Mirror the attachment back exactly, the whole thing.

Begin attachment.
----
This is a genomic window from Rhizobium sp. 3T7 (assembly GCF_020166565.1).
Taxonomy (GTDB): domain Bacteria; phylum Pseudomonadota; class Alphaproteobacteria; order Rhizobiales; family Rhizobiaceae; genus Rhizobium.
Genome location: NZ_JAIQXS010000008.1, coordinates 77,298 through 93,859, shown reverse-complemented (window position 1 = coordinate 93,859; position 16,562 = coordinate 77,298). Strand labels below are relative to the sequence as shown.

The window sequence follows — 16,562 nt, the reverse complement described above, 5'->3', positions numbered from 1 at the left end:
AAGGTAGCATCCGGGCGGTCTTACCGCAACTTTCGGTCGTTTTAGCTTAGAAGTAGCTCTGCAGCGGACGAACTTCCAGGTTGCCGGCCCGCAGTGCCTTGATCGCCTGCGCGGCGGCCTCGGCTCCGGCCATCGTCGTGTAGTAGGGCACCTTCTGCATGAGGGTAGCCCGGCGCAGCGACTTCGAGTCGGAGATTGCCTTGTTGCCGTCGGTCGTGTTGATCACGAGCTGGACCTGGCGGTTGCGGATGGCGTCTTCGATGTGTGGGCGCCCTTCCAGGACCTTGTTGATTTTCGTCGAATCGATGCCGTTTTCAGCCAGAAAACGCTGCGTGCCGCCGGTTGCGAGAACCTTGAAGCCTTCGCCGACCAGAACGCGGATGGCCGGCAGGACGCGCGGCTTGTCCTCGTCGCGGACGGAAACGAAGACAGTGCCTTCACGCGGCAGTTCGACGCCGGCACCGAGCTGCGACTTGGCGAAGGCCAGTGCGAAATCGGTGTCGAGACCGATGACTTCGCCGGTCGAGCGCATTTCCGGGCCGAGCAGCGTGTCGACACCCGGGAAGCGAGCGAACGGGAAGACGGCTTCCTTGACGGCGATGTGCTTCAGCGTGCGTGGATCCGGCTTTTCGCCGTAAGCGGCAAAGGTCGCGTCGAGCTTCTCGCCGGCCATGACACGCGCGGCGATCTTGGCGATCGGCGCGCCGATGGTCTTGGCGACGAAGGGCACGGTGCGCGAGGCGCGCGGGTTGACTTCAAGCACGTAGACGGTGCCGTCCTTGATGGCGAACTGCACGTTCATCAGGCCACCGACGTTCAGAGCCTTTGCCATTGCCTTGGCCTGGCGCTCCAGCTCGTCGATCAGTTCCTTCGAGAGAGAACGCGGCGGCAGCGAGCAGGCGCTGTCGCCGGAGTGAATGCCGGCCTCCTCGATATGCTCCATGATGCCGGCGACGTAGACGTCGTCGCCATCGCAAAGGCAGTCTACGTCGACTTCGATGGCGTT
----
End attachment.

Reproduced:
This is a genomic window from Rhizobium sp. 3T7 (assembly GCF_020166565.1).
Taxonomy (GTDB): domain Bacteria; phylum Pseudomonadota; class Alphaproteobacteria; order Rhizobiales; family Rhizobiaceae; genus Rhizobium.
Genome location: NZ_JAIQXS010000008.1, coordinates 77,298 through 93,859, shown reverse-complemented (window position 1 = coordinate 93,859; position 16,562 = coordinate 77,298). Strand labels below are relative to the sequence as shown.

The window sequence follows — 16,562 nt, the reverse complement described above, 5'->3', positions numbered from 1 at the left end:
AAGGTAGCATCCGGGCGGTCTTACCGCAACTTTCGGTCGTTTTAGCTTAGAAGTAGCTCTGCAGCGGACGAACTTCCAGGTTGCCGGCCCGCAGTGCCTTGATCGCCTGCGCGGCGGCCTCGGCTCCGGCCATCGTCGTGTAGTAGGGCACCTTCTGCATGAGGGTAGCCCGGCGCAGCGACTTCGAGTCGGAGATTGCCTTGTTGCCGTCGGTCGTGTTGATCACGAGCTGGACCTGGCGGTTGCGGATGGCGTCTTCGATGTGTGGGCGCCCTTCCAGGACCTTGTTGATTTTCGTCGAATCGATGCCGTTTTCAGCCAGAAAACGCTGCGTGCCGCCGGTTGCGAGAACCTTGAAGCCTTCGCCGACCAGAACGCGGATGGCCGGCAGGACGCGCGGCTTGTCCTCGTCGCGGACGGAAACGAAGACAGTGCCTTCACGCGGCAGTTCGACGCCGGCACCGAGCTGCGACTTGGCGAAGGCCAGTGCGAAATCGGTGTCGAGACCGATGACTTCGCCGGTCGAGCGCATTTCCGGGCCGAGCAGCGTGTCGACACCCGGGAAGCGAGCGAACGGGAAGACGGCTTCCTTGACGGCGATGTGCTTCAGCGTGCGTGGATCCGGCTTTTCGCCGTAAGCGGCAAAGGTCGCGTCGAGCTTCTCGCCGGCCATGACACGCGCGGCGATCTTGGCGATCGGCGCGCCGATGGTCTTGGCGACGAAGGGCACGGTGCGCGAGGCGCGCGGGTTGACTTCAAGCACGTAGACGGTGCCGTCCTTGATGGCGAACTGCACGTTCATCAGGCCACCGACGTTCAGAGCCTTTGCCATTGCCTTGGCCTGGCGCTCCAGCTCGTCGATCAGTTCCTTCGAGAGAGAACGCGGCGGCAGCGAGCAGGCGCTGTCGCCGGAGTGAATGCCGGCCTCCTCGATATGCTCCATGATGCCGGCGACGTAGACGTCGTCGCCATCGCAAAGGCAGTCTACGTCGACTTCGATGGCGTT